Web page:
Monday, June 23, 2014

Cabin part 8: Roof and soffits

We had hoped to get the entire roof done by early April, but the weather and other circumstances were against us. The Gunflint Trail continued to get snowstorms through April, and there were still several feet of snow in the woods, making it tough to get the scaffolding up. On April 16, Steve from Superior Log Restoration returned to do a bit of additional work (he's working on the doorway, in the shot at left), and the carpenter team of Nace and Matt was also on hand to work on some of the decking.

The next day, as we were getting ready to return to Minneapolis, we awoke to ... snow. Bruce is brushing off the car on April 17 in the shot at right. Ugh.

We returned on May 2 to find that there was still snow in the woods, seen in the shot below left. We'd really hoped to have the roof decking in place by this point so the logs could start drying out, but the carpenters just could not get decent access, particularly to the very high east side. The good news is that there were no bugs yet! Progress was slow, but the decking gradually got installed.

On May 13, the power line got extended from the box in the driveway down into the cabin (3 photos below). This was a huge step, and meant that we could finally get rid of all the extension cords we'd had snaking down the driveway since last fall. We also had cables run for internet and phone, although they are not hooked up yet (and may never be, depending on cost!). They dug a huge channel in the driveway, but did a great job of filling it back in and smoothing it out.

We also got to watch the ice break up and disappear from Birch Lake. Below are two shots from the deck of our neighbors, the Meyers. The one on the left was taken on May 13, the one on the right on May 16. Minnesota's fishing opener was on May 11, so there was still a good bit of ice on the lake ... not enough to walk on, but too much to drive a boat through!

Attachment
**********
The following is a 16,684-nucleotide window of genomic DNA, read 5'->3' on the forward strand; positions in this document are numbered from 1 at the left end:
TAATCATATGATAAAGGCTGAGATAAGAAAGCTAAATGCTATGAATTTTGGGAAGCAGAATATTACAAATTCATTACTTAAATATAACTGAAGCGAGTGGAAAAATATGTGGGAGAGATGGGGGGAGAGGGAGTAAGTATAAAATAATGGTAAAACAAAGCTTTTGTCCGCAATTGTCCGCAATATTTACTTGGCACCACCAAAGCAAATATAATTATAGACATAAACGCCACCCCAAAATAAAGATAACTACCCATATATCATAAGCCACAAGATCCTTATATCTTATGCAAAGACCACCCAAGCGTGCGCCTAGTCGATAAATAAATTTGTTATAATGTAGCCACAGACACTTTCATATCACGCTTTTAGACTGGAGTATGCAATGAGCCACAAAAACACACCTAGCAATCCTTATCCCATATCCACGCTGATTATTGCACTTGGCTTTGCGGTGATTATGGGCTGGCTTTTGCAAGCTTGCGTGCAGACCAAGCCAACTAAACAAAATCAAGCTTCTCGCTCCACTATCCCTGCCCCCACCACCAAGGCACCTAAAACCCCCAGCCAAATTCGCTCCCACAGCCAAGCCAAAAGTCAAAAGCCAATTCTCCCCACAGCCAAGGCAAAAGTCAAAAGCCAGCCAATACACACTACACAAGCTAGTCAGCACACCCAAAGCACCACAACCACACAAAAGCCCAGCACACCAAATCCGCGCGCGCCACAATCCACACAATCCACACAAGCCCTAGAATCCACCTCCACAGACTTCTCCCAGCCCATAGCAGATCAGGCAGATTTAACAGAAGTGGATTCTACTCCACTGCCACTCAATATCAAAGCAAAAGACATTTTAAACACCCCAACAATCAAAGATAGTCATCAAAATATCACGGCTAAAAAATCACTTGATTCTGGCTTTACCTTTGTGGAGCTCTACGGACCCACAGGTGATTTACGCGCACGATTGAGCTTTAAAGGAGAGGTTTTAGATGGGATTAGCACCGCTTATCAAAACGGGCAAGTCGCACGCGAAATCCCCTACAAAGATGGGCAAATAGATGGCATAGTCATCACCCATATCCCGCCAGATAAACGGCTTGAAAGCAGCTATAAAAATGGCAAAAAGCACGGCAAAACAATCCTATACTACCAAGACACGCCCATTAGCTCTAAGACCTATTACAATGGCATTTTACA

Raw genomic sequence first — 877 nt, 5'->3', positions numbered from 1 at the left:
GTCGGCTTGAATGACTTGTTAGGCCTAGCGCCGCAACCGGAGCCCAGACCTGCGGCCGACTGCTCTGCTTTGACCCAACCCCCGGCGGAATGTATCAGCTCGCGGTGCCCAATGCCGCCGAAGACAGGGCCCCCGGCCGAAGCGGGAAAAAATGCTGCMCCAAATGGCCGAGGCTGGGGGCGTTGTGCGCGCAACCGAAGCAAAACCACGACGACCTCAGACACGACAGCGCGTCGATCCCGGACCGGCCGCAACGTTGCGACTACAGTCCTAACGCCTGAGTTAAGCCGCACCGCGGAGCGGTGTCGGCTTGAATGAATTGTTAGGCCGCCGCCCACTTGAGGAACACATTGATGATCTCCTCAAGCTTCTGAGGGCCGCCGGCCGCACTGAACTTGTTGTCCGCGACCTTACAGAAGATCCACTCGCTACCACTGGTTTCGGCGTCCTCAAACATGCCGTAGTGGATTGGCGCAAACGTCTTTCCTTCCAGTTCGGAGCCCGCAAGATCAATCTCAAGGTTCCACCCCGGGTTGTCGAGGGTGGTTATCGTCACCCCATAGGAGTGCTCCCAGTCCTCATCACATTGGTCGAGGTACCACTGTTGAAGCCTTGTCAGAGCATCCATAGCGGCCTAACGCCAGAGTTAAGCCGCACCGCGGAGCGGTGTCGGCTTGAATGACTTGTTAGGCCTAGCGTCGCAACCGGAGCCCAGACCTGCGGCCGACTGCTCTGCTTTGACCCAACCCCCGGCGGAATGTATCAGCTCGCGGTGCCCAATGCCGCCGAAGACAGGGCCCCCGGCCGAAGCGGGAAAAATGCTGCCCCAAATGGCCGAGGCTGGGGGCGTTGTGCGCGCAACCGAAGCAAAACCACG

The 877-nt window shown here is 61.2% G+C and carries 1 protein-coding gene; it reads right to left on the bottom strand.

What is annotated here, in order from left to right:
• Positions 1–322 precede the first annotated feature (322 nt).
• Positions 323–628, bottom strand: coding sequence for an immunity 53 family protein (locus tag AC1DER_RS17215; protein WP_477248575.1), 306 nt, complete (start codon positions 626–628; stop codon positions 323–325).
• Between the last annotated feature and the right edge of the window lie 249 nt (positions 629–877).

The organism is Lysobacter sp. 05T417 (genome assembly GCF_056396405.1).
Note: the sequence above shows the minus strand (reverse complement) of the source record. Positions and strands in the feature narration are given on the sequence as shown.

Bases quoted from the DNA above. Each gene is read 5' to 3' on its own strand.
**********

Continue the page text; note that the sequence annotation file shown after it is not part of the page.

Work on the roof, soffits and fascia continued throughout May. The east side (left side of the cabin in the shot at left) is very high above the ground due to the terrain. It's about 15 feet to the bottom of the log level, and close to 30 feet to the top of the roof. The scaffolding required to get up there was truly scary; check out the middle photo of the group of three a bit further down the page.

We lived with the scaffolding in the front of the building for a very long time, too... it was not taken down until the end of May, making access to the front door a matter of crawling over and through metal bars.

The carpenters did a great job putting up the soffits and fascia, which is very detail-oriented work. These are cedar, which is a better choice than pine for wood that is exposed to weather. Kinda spendy, but right now, it looks like a million bucks.

The yellow tape in the dirt in the photo at right marks the power line where it runs into the building. Eventually this will be buried completely.

We also had a peak added over the main door, to keep rain off our heads when going in and out. This was a great addition, although a good bit of work. Below: May 15 and May 29.

1 comment:

  1. Your snug cabin is lookin' mighty fine! Wish I could be there to enjoy it with you.